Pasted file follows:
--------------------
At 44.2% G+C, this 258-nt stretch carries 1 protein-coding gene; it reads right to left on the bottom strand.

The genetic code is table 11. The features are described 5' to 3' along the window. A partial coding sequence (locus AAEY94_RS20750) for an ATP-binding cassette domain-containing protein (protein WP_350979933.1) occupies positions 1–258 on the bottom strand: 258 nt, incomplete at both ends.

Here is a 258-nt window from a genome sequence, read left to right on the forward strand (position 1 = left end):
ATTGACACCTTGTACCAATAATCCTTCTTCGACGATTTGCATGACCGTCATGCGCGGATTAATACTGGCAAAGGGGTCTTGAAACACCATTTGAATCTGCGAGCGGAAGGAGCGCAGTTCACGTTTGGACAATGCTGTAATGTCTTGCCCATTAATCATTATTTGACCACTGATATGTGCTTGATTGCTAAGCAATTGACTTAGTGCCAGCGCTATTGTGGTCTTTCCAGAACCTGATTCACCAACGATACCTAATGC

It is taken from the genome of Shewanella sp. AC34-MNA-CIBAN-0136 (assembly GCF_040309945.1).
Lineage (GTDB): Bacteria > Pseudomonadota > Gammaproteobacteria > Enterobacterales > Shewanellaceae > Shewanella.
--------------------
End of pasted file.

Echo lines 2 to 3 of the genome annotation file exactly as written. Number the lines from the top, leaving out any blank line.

The genetic code is table 11. The features are described 5' to 3' along the window. A partial coding sequence (locus AAEY94_RS20750) for an ATP-binding cassette domain-containing protein (protein WP_350979933.1) occupies positions 1–258 on the bottom strand: 258 nt, incomplete at both ends.

Here is a 258-nt window from a genome sequence, read left to right on the forward strand (position 1 = left end):